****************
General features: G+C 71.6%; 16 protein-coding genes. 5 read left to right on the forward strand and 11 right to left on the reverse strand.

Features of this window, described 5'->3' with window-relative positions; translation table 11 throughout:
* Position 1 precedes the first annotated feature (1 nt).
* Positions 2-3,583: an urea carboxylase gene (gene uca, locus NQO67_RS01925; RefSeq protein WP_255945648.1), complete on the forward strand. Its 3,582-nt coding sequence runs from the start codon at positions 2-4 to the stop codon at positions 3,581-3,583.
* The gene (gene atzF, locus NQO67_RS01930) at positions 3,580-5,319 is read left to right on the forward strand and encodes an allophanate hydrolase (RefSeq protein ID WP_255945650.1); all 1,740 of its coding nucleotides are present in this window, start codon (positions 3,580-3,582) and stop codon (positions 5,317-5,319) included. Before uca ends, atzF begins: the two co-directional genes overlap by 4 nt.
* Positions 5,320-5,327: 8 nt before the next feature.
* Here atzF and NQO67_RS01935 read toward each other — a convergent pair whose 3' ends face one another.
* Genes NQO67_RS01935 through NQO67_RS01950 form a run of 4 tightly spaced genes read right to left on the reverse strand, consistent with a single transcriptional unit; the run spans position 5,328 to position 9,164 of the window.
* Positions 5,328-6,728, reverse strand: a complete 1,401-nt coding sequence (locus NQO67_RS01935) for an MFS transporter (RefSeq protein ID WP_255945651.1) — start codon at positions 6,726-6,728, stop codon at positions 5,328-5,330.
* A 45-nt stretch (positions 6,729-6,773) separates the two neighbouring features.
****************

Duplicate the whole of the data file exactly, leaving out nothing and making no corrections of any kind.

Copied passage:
General features: G+C 71.6%; 16 protein-coding genes. 5 read left to right on the forward strand and 11 right to left on the reverse strand.

Features of this window, described 5'->3' with window-relative positions; translation table 11 throughout:
* Position 1 precedes the first annotated feature (1 nt).
* Positions 2-3,583: an urea carboxylase gene (gene uca, locus NQO67_RS01925; RefSeq protein WP_255945648.1), complete on the forward strand. Its 3,582-nt coding sequence runs from the start codon at positions 2-4 to the stop codon at positions 3,581-3,583.
* The gene (gene atzF, locus NQO67_RS01930) at positions 3,580-5,319 is read left to right on the forward strand and encodes an allophanate hydrolase (RefSeq protein ID WP_255945650.1); all 1,740 of its coding nucleotides are present in this window, start codon (positions 3,580-3,582) and stop codon (positions 5,317-5,319) included. Before uca ends, atzF begins: the two co-directional genes overlap by 4 nt.
* Positions 5,320-5,327: 8 nt before the next feature.
* Here atzF and NQO67_RS01935 read toward each other — a convergent pair whose 3' ends face one another.
* Genes NQO67_RS01935 through NQO67_RS01950 form a run of 4 tightly spaced genes read right to left on the reverse strand, consistent with a single transcriptional unit; the run spans position 5,328 to position 9,164 of the window.
* Positions 5,328-6,728, reverse strand: a complete 1,401-nt coding sequence (locus NQO67_RS01935) for an MFS transporter (RefSeq protein ID WP_255945651.1) — start codon at positions 6,726-6,728, stop codon at positions 5,328-5,330.
* A 45-nt stretch (positions 6,729-6,773) separates the two neighbouring features.